“Games = Art?” revisited

Yesterday Roger Ebert posted an article in reply to the one that he wrote a couple of months ago, in which he argued that video games can never be art. You can read my reply from April here.

The change in his attitude is immediately evident. It looks like a few thousand intelligent replies and comments arguing the opposite, and pointing out the flaws in his conclusions undermined his confidence. He seems to have realised that he shouldn’t have claimed something is true on purely theoretical grounds, and confesses that he has no desire to play video games in order to experience them and validate his assertions. I can only applaud his honesty and willingness to admit his mistake. Although a certain stance can still be seen, especially when he writes that video games might in future be great art. In that paragraph he announces that one of the mistakes he made was claiming that “video games could not in principle be Art” — which is probably a foolish position to defend in most arguments about art — and goes on saying “particularly as it seemed to apply to the entire unseen future of games”. For me the implication of the paragraph is that he doesn’t consider games to be art yet, but they may become that in the future. Surely, some games already are great art in the eyes of gamers. Why would someone exclude that possibility in the same article he admits he isn’t qualified to judge that?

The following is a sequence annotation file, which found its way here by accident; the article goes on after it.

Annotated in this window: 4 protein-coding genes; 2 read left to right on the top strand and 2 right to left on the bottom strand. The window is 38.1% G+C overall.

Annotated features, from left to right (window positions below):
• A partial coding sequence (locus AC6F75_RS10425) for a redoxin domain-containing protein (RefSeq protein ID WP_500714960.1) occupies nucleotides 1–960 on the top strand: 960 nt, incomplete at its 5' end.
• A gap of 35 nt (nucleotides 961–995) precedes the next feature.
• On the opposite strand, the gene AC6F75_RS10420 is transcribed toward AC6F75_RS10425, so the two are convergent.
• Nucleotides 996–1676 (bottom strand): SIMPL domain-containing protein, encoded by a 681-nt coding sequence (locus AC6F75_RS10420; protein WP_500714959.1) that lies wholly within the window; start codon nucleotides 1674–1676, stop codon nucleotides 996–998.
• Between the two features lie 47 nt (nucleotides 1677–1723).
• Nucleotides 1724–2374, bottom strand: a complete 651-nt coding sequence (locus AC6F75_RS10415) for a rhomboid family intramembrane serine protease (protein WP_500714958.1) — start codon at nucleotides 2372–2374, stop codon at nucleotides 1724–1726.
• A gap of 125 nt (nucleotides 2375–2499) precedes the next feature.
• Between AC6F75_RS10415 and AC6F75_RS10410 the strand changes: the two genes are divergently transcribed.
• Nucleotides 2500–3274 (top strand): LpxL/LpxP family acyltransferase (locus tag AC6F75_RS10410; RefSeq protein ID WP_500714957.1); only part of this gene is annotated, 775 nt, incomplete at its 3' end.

That pretty much exhausts everything there is to say about the whole ordeal. Unless you want to argue on the nature of art, which I consider to be inane.


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